NEW HAVEN, Conn. (WTNH) — A complaint is trying to return more than $1.1 million that was stolen from New Haven Public Schools during a cyberattack earlier this year.
Thursday, multiple federal agencies, including the FBI, announced that they filed a civil asset forfeiture complaint to get $1,187,677.94 back. Investigators had previously announced that they’d recovered another $3.6 million.
Hackers were able to access the emails of the chief operation officer of New Haven Public Schools this summer.
“While we will continue to pursue criminal prosecution of the individuals involved in this scam, recovering the victim’s money is a priority,” said Vanessa Roberts Avery, United States Attorney for the District of Connecticut. ”Civil asset forfeiture allows the U.S. Attorney’s Office to recover money for victims of fraud, such as business email compromises, romances scams, confidence scams, and other crimes. As these fraud schemes often involve conversion of U.S. currency to digital assets, this process typically involves significant law enforcement resources and specialized training. In recent years, through the civil asset forfeiture process, the U.S. Attorney’s Office for the District of Connecticut has recovered millions of dollars for Connecticut victims, most of whom do not have the means nor the expertise to trace the money.”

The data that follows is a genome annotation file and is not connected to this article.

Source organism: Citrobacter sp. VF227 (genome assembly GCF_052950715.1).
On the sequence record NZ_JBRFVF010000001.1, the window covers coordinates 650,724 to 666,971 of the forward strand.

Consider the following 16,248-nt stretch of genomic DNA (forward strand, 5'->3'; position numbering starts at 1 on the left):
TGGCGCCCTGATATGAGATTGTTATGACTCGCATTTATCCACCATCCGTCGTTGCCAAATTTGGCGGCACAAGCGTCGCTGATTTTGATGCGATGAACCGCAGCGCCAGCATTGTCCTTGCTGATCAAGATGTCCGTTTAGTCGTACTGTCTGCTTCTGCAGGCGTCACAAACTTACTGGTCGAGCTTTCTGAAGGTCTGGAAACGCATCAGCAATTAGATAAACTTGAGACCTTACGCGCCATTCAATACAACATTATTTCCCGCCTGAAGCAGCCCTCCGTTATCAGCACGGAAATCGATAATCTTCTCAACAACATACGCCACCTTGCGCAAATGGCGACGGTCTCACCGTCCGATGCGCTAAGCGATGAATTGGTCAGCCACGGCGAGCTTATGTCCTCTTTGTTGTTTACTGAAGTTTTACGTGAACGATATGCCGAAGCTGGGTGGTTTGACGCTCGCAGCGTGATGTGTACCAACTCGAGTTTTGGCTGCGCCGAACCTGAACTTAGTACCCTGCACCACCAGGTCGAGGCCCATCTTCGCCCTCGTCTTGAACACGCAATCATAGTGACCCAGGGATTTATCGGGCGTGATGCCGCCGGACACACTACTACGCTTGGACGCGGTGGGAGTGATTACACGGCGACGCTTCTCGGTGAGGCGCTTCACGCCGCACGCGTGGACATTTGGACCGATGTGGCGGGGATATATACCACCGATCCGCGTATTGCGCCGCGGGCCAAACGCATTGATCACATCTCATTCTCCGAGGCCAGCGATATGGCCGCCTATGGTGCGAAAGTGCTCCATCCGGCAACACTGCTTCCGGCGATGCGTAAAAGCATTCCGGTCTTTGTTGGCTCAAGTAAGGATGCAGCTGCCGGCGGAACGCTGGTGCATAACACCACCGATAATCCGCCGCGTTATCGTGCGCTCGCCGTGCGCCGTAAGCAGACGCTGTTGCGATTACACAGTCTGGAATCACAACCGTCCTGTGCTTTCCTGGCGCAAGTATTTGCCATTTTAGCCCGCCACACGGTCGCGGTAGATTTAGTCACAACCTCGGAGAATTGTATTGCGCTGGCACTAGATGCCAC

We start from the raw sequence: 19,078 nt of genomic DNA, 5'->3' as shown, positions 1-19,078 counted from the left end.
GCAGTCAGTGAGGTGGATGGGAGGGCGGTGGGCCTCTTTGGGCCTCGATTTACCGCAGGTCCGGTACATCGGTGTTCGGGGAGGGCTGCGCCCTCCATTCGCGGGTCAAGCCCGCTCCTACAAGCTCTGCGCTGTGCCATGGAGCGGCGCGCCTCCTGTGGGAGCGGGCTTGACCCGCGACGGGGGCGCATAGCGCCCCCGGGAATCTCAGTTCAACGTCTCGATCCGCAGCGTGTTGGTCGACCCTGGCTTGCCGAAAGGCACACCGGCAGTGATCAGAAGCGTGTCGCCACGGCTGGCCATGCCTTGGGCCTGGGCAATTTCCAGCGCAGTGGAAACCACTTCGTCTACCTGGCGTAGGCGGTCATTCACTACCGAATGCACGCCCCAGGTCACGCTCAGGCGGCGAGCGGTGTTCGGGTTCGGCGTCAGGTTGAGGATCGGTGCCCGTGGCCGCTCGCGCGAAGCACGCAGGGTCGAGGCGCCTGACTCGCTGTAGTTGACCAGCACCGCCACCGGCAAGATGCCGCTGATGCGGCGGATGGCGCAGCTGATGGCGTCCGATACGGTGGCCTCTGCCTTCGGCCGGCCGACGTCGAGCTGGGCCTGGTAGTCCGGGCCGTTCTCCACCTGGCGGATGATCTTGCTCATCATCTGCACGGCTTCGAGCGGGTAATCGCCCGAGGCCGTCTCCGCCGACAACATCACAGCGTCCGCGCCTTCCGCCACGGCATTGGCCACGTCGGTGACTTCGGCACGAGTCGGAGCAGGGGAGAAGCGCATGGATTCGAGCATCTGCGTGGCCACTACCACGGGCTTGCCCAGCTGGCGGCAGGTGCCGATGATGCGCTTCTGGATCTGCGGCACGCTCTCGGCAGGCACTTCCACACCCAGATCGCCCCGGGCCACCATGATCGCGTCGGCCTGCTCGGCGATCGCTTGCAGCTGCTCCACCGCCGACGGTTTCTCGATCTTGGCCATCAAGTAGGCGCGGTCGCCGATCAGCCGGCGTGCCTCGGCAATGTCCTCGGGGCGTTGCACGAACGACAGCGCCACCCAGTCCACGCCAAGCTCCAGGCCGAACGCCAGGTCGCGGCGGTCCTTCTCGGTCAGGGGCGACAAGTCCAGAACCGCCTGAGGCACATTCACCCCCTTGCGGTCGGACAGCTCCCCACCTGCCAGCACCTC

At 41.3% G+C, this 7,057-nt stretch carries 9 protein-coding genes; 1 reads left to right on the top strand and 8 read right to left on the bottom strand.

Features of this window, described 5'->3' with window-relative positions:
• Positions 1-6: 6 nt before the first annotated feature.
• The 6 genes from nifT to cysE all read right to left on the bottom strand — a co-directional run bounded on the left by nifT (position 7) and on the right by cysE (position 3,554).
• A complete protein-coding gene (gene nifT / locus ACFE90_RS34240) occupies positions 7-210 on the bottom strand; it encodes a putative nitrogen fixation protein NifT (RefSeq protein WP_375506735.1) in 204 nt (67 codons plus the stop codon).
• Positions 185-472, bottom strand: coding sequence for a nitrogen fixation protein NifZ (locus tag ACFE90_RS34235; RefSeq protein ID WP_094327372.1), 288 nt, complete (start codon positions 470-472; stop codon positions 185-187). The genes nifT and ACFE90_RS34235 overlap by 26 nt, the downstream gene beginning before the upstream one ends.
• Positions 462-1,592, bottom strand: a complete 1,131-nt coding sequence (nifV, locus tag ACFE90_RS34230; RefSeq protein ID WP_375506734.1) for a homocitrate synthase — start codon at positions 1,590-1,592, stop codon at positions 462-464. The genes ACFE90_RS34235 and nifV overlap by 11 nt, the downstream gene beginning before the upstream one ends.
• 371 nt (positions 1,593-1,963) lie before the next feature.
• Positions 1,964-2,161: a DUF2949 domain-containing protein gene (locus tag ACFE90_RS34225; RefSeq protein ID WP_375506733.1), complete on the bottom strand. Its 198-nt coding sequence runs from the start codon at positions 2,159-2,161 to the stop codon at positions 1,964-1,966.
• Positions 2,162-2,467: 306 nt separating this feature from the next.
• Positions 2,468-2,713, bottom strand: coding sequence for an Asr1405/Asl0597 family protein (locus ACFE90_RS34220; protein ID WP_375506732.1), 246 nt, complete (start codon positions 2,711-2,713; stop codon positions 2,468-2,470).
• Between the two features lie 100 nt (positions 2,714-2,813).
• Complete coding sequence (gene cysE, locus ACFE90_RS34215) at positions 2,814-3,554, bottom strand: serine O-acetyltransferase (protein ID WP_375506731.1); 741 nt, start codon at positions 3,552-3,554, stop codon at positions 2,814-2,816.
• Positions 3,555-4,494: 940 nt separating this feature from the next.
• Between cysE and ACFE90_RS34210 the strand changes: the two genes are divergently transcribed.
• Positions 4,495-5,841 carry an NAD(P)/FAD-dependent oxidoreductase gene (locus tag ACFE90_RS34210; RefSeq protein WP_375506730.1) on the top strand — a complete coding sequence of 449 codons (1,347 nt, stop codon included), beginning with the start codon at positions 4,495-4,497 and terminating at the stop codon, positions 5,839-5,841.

Mayor Justin Elicker said that the hackers watched the email exchanges between the district’s COO, the city’s budget office and vendors. The criminals then impersonated the COO and made six successful electronic money transfers.
Four of those transactions were for a collective $5.9 million that was meant for the First Student Bus Company. The other two were for more than $76,000 to the Shipman and Goodwin Law firm.
Leaders have cleared city staff of any criminal wrongdoing. An employee in the budget office was placed on paid administrative leave but has since been cleared of any wrongdoing and returned to work.